The menopause affects most people who have a menstrual cycle which can include trans people and those with differences in sex development.
The symptoms of the menopause can by physical (e.g., hot flushes, migraines, skin irritation) but also psychological (e.g., lack of concentration, anxiety and depression). Typically, people will experience the menopause in their late 40’s/early 50’s with it lasting around 4 years, but it can start earlier or later and has been known to last a lot longer.
A considerable number of workers already suffer from perimenopausal (menopause transition) and menopausal symptoms and the number of individuals affected is expected to increase with people staying at work longer as the population ages. Employers are therefore becoming more alert to the issues surrounding the menopause.
In its annual ‘Health and Wellbeing at Work’ survey 2023, the CIPD found 24% of organisations questioned now have a standalone menopause policy, with a further 29% planning to introduce one.
In March 2023, the Government also appointed the first Menopause Employment Champion for England to improve workplace support and encourage career progression of those experiencing the menopause.
Although ‘menopause’ is not in itself a protected characteristic under the Equality Act, a position the Government confirmed in 2022 that it does not intend to change, the protected characteristics of age, disability, sex and gender reassignment may cover those who are experiencing the menopause and perimenopause.
Menopause Legal Cases
One of the earliest menopause related tribunal cases was Merchant v BT PLC (2012). In this case, M’s claims for unfair dismissal and direct sex discrimination were upheld following her dismissal for poor performance in a situation where the dismissing officer ignored medical evidence on the impact of M’s menopausal symptoms, instead relying on his own knowledge of the menopause, referring to his wife’s experience. The tribunal held that the manager ‘would never have adopted this bizarre and irrational approach with other non-female related conditions.’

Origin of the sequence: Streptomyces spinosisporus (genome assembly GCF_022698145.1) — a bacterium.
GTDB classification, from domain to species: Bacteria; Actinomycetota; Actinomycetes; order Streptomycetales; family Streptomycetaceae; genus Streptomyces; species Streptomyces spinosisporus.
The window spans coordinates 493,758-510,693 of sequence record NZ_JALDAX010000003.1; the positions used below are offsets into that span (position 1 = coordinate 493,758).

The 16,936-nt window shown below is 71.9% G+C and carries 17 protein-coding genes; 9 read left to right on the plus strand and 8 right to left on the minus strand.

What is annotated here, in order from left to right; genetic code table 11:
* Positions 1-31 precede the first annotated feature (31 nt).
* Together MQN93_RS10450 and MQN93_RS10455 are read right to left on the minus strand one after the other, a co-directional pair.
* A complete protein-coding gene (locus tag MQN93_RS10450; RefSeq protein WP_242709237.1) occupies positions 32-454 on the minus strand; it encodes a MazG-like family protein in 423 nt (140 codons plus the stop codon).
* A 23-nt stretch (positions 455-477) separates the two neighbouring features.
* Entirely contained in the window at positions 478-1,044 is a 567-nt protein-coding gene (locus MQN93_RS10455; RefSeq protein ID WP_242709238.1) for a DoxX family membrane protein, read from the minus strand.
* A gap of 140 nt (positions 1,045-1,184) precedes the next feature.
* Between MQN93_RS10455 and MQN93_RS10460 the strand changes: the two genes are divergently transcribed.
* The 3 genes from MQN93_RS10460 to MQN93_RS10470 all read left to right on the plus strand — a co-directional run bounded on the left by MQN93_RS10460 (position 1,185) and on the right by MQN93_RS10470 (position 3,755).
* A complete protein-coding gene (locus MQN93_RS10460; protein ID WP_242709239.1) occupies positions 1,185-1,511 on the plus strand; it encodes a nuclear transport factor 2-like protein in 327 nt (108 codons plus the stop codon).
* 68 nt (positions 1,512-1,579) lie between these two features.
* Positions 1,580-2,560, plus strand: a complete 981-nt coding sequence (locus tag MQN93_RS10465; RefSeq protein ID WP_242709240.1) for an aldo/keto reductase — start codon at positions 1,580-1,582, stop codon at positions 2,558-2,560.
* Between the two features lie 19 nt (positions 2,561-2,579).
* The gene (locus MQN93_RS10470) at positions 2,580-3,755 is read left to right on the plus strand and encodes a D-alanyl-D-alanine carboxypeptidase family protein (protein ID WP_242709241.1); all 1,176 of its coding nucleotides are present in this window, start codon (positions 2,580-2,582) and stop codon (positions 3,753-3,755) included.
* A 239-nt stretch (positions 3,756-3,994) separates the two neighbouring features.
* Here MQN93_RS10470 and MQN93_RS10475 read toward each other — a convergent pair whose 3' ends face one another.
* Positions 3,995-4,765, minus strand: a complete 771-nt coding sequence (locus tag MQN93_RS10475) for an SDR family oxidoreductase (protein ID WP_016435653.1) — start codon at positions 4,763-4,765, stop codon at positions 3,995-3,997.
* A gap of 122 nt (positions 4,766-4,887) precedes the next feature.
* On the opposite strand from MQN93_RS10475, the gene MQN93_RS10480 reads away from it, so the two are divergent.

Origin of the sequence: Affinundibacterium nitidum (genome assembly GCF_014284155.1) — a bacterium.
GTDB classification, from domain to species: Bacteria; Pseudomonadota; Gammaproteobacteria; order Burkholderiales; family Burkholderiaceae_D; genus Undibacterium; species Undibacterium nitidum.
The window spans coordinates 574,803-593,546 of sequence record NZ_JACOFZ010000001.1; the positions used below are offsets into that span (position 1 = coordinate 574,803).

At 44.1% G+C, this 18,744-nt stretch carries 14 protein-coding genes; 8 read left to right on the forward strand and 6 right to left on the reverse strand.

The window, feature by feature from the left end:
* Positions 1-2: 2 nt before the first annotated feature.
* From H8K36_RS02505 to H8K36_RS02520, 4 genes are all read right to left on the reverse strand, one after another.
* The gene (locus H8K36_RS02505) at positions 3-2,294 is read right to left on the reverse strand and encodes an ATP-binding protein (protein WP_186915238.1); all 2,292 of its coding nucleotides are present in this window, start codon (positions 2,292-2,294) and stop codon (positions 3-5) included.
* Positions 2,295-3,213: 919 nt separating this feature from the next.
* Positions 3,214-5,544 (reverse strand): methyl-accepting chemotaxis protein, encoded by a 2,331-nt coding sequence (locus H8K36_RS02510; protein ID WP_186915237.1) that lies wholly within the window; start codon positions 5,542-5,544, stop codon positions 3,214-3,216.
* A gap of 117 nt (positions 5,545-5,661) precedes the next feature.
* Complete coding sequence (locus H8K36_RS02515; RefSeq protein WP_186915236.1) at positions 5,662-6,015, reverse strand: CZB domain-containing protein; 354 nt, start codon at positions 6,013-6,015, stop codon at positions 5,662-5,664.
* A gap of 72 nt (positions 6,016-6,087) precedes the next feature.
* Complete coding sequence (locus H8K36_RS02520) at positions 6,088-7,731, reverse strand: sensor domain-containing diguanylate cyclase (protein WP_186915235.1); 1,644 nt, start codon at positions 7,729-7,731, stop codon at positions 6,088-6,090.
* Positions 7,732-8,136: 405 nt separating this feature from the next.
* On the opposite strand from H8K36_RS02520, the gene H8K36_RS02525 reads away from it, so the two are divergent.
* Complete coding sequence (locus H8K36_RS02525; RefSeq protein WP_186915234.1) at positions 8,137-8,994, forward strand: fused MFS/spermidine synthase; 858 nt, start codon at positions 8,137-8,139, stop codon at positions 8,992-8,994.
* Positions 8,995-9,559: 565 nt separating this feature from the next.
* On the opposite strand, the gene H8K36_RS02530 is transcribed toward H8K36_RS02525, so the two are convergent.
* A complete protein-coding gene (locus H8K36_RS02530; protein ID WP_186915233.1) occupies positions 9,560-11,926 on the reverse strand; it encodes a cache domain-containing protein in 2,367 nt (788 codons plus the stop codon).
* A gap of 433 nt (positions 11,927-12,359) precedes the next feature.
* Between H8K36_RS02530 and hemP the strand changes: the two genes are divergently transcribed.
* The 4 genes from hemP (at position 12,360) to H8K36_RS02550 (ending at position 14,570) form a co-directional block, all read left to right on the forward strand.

Since 2012, the number of employment tribunal claims citing menopause has increased significantly. According to HM Courts & Tribunal Service there were 5 cases in 2017, rising to 23 cases in 2021 with 14 recorded in the first 6 months of 2023 alone.
A question that has arisen several times in recent years is whether menopause symptoms can amount to a disability under the Equality Act 2010. Whilst each case will be decided on its own facts as always and there have been examples where that assertion has been unsuccessful, the case of Lynskey v Direct Line Insurance Servies Ltd (2022) clarifies that for some people the menopause symptoms can be severe and have a significant impact on their ability to work. In these cases, they could satisfy the definition of disability under the Equality Act.
L’s symptoms included effects on concentration and memory, low mood, anxiety, poor self-esteem and mood swings over a three-year period. L who had always been a good performer found her concentration and performance took a dip once she started to suffer from menopausal symptoms.
Initially her employer was supportive, but over time grew weary. The situation escalated with L being given a formal warning regarding her performance, being signed off sick and having her discretionary sick pay terminated. Although L’s claims for constructive unfair dismissal, sex and age discrimination failed, it was held that L was treated unfavourably because of something arising in consequence of her disability and that the employer had failed to make reasonable adjustments. Compensation awarded was just under £65,000.
Other examples of potential claims
- Claims for disability discrimination where an employee is disciplined on grounds of conduct where those actions are caused by symptoms of the menopause e.g., forgetfulness.
- Claims for discrimination on the grounds of gender reassignment, for example where an employer treats an individual with the protected characteristic of gender reassignment and who is experiencing the menopause symptoms less favourable than another woman experiencing menopause symptoms.
- Claims for health and safety breaches where the working conditions exacerbate a worker’s symptoms.
- Employers can also be vicariously liable for the discriminatory conduct of their employees and workers.
What should be encouraged at work
- Staff should be reassured of their ability to talk about and share issues on this topic, whether that is with their manager, HR or through an employee assistant programme.
- Health and safety assessments should be completed to ensure there is a suitable working environment to include good temperature regulation, rest areas, drinking water and washroom facilities.
- Flexible working requests or requests for reasonable adjustments should be considered carefully, e.g., altering working hours to allow additional breaks, considering different uniforms, considering moves to a cooler part of the office or the provision of fans.
- Involving all staff in awareness training to include noticing the signs, symptoms, and side-effects of the menopause. It is important all staff are involved in awareness training, particularly those who do not experience the menopause, so that they understand the position and how they can support those who are going through it.
- Sickness absence or performance issues should be carefully managed and the need for medical input considered.
- It should be remembered that information about health will amount to a special category data and will need to be processed in a particular way.